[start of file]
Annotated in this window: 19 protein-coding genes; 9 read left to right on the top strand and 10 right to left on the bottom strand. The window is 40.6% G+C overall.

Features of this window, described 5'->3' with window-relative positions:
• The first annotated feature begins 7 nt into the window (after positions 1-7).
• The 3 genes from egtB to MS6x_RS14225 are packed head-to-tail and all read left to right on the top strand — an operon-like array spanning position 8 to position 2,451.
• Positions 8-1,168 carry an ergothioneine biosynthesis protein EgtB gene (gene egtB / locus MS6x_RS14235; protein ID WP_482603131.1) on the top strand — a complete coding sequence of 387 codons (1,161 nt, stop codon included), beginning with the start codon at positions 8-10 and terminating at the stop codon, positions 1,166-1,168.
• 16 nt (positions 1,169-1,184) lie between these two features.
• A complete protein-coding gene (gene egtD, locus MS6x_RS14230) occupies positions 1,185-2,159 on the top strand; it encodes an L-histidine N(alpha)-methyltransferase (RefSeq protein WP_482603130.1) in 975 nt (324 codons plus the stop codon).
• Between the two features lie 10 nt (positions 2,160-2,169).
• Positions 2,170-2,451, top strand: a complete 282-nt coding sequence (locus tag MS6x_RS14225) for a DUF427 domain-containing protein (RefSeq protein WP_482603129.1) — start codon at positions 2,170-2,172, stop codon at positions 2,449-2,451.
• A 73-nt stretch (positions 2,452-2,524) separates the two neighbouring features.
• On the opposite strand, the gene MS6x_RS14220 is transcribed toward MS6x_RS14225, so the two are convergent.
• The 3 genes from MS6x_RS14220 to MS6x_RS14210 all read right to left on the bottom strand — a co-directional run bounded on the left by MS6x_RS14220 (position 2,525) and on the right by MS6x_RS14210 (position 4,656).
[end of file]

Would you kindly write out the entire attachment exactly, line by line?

Annotated in this window: 19 protein-coding genes; 9 read left to right on the top strand and 10 right to left on the bottom strand. The window is 40.6% G+C overall.

Features of this window, described 5'->3' with window-relative positions:
• The first annotated feature begins 7 nt into the window (after positions 1-7).
• The 3 genes from egtB to MS6x_RS14225 are packed head-to-tail and all read left to right on the top strand — an operon-like array spanning position 8 to position 2,451.
• Positions 8-1,168 carry an ergothioneine biosynthesis protein EgtB gene (gene egtB / locus MS6x_RS14235; protein ID WP_482603131.1) on the top strand — a complete coding sequence of 387 codons (1,161 nt, stop codon included), beginning with the start codon at positions 8-10 and terminating at the stop codon, positions 1,166-1,168.
• 16 nt (positions 1,169-1,184) lie between these two features.
• A complete protein-coding gene (gene egtD, locus MS6x_RS14230) occupies positions 1,185-2,159 on the top strand; it encodes an L-histidine N(alpha)-methyltransferase (RefSeq protein WP_482603130.1) in 975 nt (324 codons plus the stop codon).
• Between the two features lie 10 nt (positions 2,160-2,169).
• Positions 2,170-2,451, top strand: a complete 282-nt coding sequence (locus tag MS6x_RS14225) for a DUF427 domain-containing protein (RefSeq protein WP_482603129.1) — start codon at positions 2,170-2,172, stop codon at positions 2,449-2,451.
• A 73-nt stretch (positions 2,452-2,524) separates the two neighbouring features.
• On the opposite strand, the gene MS6x_RS14220 is transcribed toward MS6x_RS14225, so the two are convergent.
• The 3 genes from MS6x_RS14220 to MS6x_RS14210 all read right to left on the bottom strand — a co-directional run bounded on the left by MS6x_RS14220 (position 2,525) and on the right by MS6x_RS14210 (position 4,656).